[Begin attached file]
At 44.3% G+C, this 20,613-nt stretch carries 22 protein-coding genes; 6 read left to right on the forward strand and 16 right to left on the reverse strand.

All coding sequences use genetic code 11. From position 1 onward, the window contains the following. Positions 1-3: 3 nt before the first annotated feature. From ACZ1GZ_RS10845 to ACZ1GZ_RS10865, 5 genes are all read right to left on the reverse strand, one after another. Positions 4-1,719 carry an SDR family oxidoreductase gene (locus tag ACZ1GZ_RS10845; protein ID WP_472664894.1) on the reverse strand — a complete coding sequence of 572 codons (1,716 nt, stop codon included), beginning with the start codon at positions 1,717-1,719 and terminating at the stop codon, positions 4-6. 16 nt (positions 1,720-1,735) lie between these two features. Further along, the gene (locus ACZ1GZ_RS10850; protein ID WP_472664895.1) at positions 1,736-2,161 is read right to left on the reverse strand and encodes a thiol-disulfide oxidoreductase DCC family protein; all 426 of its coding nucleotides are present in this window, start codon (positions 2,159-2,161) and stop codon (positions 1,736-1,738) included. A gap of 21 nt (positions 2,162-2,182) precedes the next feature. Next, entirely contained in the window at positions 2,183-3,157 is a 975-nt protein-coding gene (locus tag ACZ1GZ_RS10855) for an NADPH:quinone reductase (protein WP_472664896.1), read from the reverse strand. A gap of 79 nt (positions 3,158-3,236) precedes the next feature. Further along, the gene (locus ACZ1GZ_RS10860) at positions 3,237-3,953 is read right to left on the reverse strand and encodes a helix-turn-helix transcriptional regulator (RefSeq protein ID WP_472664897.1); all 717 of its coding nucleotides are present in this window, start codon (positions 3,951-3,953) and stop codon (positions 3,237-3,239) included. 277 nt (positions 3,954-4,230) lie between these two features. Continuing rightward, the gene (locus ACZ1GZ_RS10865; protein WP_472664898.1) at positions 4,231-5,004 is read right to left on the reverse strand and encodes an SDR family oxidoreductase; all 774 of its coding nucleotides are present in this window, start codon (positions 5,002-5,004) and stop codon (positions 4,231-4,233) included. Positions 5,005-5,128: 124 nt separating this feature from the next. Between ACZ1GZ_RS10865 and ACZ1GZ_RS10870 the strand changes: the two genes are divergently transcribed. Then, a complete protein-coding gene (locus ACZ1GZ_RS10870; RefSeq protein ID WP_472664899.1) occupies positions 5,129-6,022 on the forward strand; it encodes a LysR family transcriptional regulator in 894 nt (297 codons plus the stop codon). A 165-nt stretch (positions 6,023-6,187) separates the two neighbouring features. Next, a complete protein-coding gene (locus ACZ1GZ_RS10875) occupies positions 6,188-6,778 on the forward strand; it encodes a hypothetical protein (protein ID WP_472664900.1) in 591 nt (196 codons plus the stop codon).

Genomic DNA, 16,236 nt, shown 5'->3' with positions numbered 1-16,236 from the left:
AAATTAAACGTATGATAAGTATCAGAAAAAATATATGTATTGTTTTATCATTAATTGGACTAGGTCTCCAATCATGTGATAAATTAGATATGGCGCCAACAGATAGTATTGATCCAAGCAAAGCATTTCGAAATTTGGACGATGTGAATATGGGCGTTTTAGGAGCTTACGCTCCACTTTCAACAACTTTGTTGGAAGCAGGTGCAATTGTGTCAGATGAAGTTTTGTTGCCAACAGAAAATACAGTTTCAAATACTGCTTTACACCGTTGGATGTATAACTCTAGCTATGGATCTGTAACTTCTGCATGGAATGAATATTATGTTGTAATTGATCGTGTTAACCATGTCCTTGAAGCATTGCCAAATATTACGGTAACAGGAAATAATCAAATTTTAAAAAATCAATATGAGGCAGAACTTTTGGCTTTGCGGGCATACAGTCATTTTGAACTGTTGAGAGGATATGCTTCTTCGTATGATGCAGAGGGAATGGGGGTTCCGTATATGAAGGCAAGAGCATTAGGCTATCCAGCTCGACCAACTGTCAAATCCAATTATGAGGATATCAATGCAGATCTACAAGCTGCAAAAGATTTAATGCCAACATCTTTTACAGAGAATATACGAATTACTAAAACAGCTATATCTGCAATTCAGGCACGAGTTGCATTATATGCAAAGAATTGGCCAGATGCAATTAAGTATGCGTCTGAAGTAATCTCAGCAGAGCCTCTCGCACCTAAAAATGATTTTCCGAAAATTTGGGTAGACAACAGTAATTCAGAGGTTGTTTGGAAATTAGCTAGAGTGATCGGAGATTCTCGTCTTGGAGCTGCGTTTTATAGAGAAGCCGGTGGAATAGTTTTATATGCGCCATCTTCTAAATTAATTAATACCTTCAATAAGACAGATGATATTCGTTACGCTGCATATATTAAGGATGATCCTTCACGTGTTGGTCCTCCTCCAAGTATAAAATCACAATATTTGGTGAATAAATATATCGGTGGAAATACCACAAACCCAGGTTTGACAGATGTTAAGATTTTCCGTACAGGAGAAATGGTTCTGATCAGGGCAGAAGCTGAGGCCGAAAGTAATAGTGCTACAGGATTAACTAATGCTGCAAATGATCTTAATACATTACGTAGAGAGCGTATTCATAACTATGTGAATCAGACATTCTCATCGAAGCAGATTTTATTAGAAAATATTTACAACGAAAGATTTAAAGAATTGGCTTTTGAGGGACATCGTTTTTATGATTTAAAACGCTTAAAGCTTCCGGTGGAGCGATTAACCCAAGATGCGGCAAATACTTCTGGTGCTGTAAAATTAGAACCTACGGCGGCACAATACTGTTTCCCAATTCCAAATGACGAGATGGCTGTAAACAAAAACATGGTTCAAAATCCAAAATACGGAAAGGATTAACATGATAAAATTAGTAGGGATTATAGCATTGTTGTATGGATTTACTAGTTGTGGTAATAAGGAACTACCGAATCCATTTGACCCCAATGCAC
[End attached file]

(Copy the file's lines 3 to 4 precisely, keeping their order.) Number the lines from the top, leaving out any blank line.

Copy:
Genomic DNA, 16,236 nt, shown 5'->3' with positions numbered 1-16,236 from the left:
AAATTAAACGTATGATAAGTATCAGAAAAAATATATGTATTGTTTTATCATTAATTGGACTAGGTCTCCAATCATGTGATAAATTAGATATGGCGCCAACAGATAGTATTGATCCAAGCAAAGCATTTCGAAATTTGGACGATGTGAATATGGGCGTTTTAGGAGCTTACGCTCCACTTTCAACAACTTTGTTGGAAGCAGGTGCAATTGTGTCAGATGAAGTTTTGTTGCCAACAGAAAATACAGTTTCAAATACTGCTTTACACCGTTGGATGTATAACTCTAGCTATGGATCTGTAACTTCTGCATGGAATGAATATTATGTTGTAATTGATCGTGTTAACCATGTCCTTGAAGCATTGCCAAATATTACGGTAACAGGAAATAATCAAATTTTAAAAAATCAATATGAGGCAGAACTTTTGGCTTTGCGGGCATACAGTCATTTTGAACTGTTGAGAGGATATGCTTCTTCGTATGATGCAGAGGGAATGGGGGTTCCGTATATGAAGGCAAGAGCATTAGGCTATCCAGCTCGACCAACTGTCAAATCCAATTATGAGGATATCAATGCAGATCTACAAGCTGCAAAAGATTTAATGCCAACATCTTTTACAGAGAATATACGAATTACTAAAACAGCTATATCTGCAATTCAGGCACGAGTTGCATTATATGCAAAGAATTGGCCAGATGCAATTAAGTATGCGTCTGAAGTAATCTCAGCAGAGCCTCTCGCACCTAAAAATGATTTTCCGAAAATTTGGGTAGACAACAGTAATTCAGAGGTTGTTTGGAAATTAGCTAGAGTGATCGGAGATTCTCGTCTTGGAGCTGCGTTTTATAGAGAAGCCGGTGGAATAGTTTTATATGCGCCATCTTCTAAATTAATTAATACCTTCAATAAGACAGATGATATTCGTTACGCTGCATATATTAAGGATGATCCTTCACGTGTTGGTCCTCCTCCAAGTATAAAATCACAATATTTGGTGAATAAATATATCGGTGGAAATACCACAAACCCAGGTTTGACAGATGTTAAGATTTTCCGTACAGGAGAAATGGTTCTGATCAGGGCAGAAGCTGAGGCCGAAAGTAATAGTGCTACAGGATTAACTAATGCTGCAAATGATCTTAATACATTACGTAGAGAGCGTATTCATAACTATGTGAATCAGACATTCTCATCGAAGCAGATTTTATTAGAAAATATTTACAACGAAAGATTTAAAGAATTGGCTTTTGAGGGACATCGTTTTTATGATTTAAAACGCTTAAAGCTTCCGGTGGAGCGATTAACCCAAGATGCGGCAAATACTTCTGGTGCTGTAAAATTAGAACCTACGGCGGCACAATACTGTTTCCCAATTCCAAATGACGAGATGGCTGTAAACAAAAACATGGTTCAAAATCCAAAATACGGAAAGGATTAACATGATAAAATTAGTAGGGATTATAGCATTGTTGTATGGATTTACTAGTTGTGGTAATAAGGAACTACCGAATCCATTTGACCCCAATGCAC